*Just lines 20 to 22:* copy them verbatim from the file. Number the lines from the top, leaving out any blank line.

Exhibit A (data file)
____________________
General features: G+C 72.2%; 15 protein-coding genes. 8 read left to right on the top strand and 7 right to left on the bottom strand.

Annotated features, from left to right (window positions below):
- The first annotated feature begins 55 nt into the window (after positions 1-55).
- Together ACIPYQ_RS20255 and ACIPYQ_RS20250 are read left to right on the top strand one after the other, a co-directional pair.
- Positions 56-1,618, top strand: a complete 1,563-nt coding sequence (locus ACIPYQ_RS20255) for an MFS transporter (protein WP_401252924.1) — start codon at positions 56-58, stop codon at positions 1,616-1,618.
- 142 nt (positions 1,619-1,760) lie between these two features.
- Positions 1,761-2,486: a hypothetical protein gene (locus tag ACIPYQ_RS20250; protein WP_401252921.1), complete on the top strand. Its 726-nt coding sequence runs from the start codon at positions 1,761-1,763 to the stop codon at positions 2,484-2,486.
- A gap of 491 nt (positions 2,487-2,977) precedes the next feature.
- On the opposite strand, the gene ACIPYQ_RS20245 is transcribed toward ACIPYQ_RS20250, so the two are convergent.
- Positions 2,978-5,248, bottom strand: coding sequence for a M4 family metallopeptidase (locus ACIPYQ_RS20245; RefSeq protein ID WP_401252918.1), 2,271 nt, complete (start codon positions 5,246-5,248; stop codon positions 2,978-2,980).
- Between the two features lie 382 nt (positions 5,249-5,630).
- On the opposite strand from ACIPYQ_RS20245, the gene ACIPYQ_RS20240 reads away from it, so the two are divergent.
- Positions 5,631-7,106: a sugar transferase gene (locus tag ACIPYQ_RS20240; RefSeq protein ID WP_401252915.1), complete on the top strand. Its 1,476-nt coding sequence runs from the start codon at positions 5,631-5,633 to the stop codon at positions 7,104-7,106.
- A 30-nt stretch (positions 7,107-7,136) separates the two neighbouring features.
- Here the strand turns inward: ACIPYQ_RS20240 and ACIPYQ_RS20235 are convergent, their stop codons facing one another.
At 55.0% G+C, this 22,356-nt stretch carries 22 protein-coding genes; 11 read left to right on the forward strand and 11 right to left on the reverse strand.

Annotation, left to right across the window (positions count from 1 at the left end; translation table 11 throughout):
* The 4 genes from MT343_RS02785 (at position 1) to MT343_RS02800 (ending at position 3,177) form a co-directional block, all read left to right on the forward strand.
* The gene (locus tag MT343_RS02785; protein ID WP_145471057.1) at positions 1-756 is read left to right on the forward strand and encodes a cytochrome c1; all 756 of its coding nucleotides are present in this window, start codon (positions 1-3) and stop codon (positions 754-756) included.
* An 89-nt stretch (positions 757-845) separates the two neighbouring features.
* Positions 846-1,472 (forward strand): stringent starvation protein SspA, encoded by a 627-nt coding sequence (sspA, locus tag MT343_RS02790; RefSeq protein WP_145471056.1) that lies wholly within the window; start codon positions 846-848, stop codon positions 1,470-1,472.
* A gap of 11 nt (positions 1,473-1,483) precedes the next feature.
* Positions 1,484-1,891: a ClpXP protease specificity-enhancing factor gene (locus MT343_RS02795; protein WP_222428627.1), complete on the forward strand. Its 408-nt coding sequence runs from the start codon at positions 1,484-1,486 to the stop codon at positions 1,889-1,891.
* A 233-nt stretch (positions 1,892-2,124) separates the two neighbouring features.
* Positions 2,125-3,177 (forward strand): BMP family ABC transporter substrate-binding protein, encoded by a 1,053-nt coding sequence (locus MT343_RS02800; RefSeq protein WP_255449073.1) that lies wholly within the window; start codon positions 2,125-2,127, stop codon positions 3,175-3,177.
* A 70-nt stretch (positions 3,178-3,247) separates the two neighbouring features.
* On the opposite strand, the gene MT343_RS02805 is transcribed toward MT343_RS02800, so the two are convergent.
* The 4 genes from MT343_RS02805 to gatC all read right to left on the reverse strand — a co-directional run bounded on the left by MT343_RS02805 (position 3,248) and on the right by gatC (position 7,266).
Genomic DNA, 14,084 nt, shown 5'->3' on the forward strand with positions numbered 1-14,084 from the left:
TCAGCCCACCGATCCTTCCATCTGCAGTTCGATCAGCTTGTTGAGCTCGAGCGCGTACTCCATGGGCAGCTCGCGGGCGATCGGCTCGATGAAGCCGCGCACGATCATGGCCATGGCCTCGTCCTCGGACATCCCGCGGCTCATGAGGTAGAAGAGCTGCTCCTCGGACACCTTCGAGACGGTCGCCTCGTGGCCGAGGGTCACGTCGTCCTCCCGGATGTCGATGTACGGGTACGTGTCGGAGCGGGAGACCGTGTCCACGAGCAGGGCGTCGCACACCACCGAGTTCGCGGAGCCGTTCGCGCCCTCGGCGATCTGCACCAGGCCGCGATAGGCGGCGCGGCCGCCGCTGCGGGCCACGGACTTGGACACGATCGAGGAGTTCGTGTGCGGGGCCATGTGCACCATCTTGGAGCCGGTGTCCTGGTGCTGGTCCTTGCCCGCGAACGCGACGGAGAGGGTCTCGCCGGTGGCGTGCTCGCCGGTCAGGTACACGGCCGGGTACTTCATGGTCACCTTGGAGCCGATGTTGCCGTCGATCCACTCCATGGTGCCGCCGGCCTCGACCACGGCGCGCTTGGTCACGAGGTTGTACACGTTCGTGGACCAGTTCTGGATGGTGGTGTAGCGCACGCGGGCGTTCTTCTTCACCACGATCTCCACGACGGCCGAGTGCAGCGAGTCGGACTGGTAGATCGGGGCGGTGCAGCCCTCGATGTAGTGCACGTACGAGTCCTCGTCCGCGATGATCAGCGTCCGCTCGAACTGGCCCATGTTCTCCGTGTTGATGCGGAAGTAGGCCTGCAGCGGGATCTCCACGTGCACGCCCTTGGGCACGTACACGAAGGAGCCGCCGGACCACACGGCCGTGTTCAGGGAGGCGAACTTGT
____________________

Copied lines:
* An 89-nt stretch (positions 757-845) separates the two neighbouring features.
* Positions 846-1,472 (forward strand): stringent starvation protein SspA, encoded by a 627-nt coding sequence (sspA, locus tag MT343_RS02790; RefSeq protein WP_145471056.1) that lies wholly within the window; start codon positions 846-848, stop codon positions 1,470-1,472.
* A gap of 11 nt (positions 1,473-1,483) precedes the next feature.